This week I am writing with a heavy heart. Teen suicide rates have surged by 29% over the past decade. Each year, thousands of precious young lives are lost this way, leaving countless grieving families and communities.
This chilling trend hit home for my recent guest Amy McGuire, J.D., Ph.D. - the founding director of the Ethical Legal Implication of PSychedelics in Society (ELIPSIS) program. Dr. McGuire is also a Professor of Biomedical Ethics at Baylor College of Medicine, where she serves as Director of the Center for Medical Ethics and Health Policy.
She receives research funding from the National Institutes of Health and is. In 2022, she gave a TEDx talk titled “Can Creating Moments of Meaning Improve Mental Health?”
This question is more urgent than ever.
In her talk, she shares that her between her three sons and two of their friends, they had an alarming 9 friends who had passed in their late teens and early 20s. The causes ranged from overdoses and accidents to suicide. This shocked Amy as a parent. But her sons accepted it solemnly as a common occurrence among their peers.
What does it say about our culture when even advantaged youth feel such a lack of meaning and purpose that they turn to narcotics, reckless behavior and suicide? As Amy recounted in our conversation: “I realized that for a lot of young people, there's just this sense of a lack of meaning in their life.”
We’ve normalized deadly prescription medications. They’re overprescribed, overdosed, and overlooked. Yet psychedelics with promising mental health potential remain both illegal and taboo. Why? Partly because perpetual prescriptions make billions for big pharma, while psychedelics taken occasionally can provide meaningful awakenings with long-lasting effects.
Let me be clear - psychedelics are not a panacea, especially not for young people. Their misuse holds risks. Amy worries that many will turn to irresponsible use of psychedelics while “chasing that feeling” of transcendence, without doing the hard work to integrate insights into everyday living.
But our standards seem warped when doctors hand out benzodiazepines like candy while politicians continue demonizing psychedelics that are advancing in clinical trials. Neither deserves reckless access, but both warrant thoughtful oversight.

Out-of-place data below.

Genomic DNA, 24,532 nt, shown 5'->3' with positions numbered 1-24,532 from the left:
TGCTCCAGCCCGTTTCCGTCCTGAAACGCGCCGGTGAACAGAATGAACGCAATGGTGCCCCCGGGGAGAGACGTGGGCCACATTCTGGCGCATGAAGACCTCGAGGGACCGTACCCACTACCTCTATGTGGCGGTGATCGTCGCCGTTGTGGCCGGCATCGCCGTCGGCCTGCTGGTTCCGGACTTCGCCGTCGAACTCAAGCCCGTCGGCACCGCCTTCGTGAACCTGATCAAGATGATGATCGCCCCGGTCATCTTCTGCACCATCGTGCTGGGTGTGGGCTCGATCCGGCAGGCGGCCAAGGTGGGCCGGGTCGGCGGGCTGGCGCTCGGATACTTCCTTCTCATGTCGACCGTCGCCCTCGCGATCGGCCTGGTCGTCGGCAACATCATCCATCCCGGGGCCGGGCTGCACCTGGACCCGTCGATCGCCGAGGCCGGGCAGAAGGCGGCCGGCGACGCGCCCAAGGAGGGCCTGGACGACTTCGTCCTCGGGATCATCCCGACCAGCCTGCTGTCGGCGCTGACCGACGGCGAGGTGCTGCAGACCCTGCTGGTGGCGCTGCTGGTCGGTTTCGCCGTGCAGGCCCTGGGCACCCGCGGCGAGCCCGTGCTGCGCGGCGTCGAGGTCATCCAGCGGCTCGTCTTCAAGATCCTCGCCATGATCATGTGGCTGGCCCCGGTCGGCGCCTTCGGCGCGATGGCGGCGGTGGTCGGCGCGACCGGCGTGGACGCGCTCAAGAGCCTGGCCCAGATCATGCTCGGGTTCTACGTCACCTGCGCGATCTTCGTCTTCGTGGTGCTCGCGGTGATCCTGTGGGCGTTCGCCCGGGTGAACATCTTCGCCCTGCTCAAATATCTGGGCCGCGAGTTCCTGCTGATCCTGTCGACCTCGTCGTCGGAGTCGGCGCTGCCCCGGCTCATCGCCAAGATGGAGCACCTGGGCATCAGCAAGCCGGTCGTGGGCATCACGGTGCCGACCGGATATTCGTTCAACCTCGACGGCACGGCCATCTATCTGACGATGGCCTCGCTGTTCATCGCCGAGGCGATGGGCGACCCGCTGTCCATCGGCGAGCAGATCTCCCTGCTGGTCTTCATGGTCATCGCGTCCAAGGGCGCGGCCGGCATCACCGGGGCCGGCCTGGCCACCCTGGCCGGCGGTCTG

One thing we can all agree on is the importance of human connection and time in nature for mental health. Loneliness kills - we need each other.
I call on all who are willing to take one simple yet powerful action: have a compassionate conversation with a young person today. This is no easy task, but complacency and denial only enable our youth suicide epidemic to fester in silence. By discussing it openly and taking a stand for young lives, we can start reversing the trend through human connection.
Please listen and share this vital conversation on psychedelic medicine, youth mental health and the search for meaning.
Dr. Richard Louis Miller
Why Richard believes community is important (0:00-2:30)
How psychedelics may help address the mental health crisis (2:30-5:42)
The Prevalence of Mental Health Issues (5:43-11:33)
Why the rise in anxiety and depression is unsustainable (5:43-8:12)
How lack of connection contributes to the problem (8:13-11:33)
Why transparency about psychedelic risks is vital to protect participants and advance the field ethically (11:34-14:27)
How certain leaders justify unethical actions through "spiritual bypassing" and "guru syndrome" mentalities (14:28-18:14)
The Therapeutic Potential of Psychedelics (18:15-26:47)
Why more research is still needed on optimal protocols (18:15-21:42)
How decriminalization may actually hinder understanding of proper medical use (21:43-26:47)
Issues Around Recreational and Enhancement Use (26:48-35:39)